Jury selection refers to a procedure employed to choose the people from among the community using a reasonably random method to serve on a trial jury. All jurors shall be electors, or citizens of the United States who are residents of Connecticut. They should have reached the age of eighteen and have a permanent place of abode in the state and appear on the list compiled by the jury administrator.
A person shall be disqualified to serve as a juror if such person
- is not able to speak and understand the English language;
- is selected and served as an impaneled juror in any court within the preceding twelve months;
- is scheduled for juror service within the next twelve months by another court;
- have sole responsibility for the daily care of a permanently disabled person living in the same household, where your juror service would cause substantial risk of injury to the health of the disabled person; or
- have a physical or mental disability that would affect his/her ability to serve as a juror[i].
All persons selected for jury service shall be selected at random from the population of the area served by the court. All qualified persons have an equal opportunity to be considered for jury service in the state and an obligation to serve as jurors when summoned for that purpose. It is the responsibility of jury commissioners to manage all jury systems in an efficient, equitable, and cost-effective manner.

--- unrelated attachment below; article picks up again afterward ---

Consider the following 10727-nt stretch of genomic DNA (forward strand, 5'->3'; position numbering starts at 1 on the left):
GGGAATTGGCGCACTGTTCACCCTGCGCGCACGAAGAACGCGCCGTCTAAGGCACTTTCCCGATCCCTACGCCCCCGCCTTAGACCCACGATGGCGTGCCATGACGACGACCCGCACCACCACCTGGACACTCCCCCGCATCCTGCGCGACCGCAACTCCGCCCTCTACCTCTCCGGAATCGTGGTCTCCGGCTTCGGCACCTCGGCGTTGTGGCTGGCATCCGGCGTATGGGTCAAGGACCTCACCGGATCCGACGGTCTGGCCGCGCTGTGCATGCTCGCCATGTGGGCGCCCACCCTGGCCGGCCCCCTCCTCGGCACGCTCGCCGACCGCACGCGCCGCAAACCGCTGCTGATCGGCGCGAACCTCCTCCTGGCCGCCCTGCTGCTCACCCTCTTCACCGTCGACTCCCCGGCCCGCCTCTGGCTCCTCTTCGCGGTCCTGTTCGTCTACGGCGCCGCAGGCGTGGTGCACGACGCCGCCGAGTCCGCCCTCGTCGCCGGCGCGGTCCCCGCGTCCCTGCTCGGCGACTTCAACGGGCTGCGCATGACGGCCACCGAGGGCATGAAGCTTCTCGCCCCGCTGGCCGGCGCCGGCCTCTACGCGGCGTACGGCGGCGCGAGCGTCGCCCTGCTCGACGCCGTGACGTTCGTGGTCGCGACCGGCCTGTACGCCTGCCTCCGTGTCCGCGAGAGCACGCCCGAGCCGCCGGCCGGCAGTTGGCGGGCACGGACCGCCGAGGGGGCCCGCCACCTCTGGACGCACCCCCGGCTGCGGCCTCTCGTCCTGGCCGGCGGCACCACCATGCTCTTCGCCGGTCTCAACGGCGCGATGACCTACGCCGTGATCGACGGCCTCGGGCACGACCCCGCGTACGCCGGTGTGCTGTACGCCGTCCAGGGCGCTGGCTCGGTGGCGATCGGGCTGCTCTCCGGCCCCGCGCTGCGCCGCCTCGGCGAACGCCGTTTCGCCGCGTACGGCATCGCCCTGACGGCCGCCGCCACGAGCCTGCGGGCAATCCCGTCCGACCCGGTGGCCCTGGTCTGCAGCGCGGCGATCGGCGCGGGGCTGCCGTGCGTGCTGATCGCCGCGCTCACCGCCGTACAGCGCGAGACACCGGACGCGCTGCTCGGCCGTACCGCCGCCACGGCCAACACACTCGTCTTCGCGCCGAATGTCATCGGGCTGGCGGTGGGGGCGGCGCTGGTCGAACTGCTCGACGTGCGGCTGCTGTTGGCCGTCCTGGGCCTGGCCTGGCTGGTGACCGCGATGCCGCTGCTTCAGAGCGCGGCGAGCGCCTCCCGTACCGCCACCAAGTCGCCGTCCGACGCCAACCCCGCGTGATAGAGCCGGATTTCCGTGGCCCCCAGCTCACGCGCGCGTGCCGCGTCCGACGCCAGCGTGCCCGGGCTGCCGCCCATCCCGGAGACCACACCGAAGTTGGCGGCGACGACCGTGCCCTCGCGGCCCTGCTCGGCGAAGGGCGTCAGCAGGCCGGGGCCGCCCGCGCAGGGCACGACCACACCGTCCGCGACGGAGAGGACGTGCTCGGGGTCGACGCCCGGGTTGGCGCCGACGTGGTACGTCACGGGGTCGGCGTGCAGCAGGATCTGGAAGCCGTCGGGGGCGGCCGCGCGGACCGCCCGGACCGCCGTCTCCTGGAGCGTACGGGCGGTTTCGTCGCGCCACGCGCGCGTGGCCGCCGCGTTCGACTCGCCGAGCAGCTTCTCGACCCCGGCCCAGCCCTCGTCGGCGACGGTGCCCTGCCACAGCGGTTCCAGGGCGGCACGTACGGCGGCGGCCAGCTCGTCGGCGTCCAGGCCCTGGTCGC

To select a fair and impartial jury in civil jury trials, the trial judge shall examine the prospective jurors. Upon completion of the judge’s initial examination, counsel for each party shall have the right to examine, by oral and direct questioning, any of the prospective jurors in order to enable counsel to intelligently exercise both peremptory challenges and challenges for cause. However, the law does not permit these challenges to be made in a discriminatory manner.
[i] C.R.S. 13-71-105 (2009)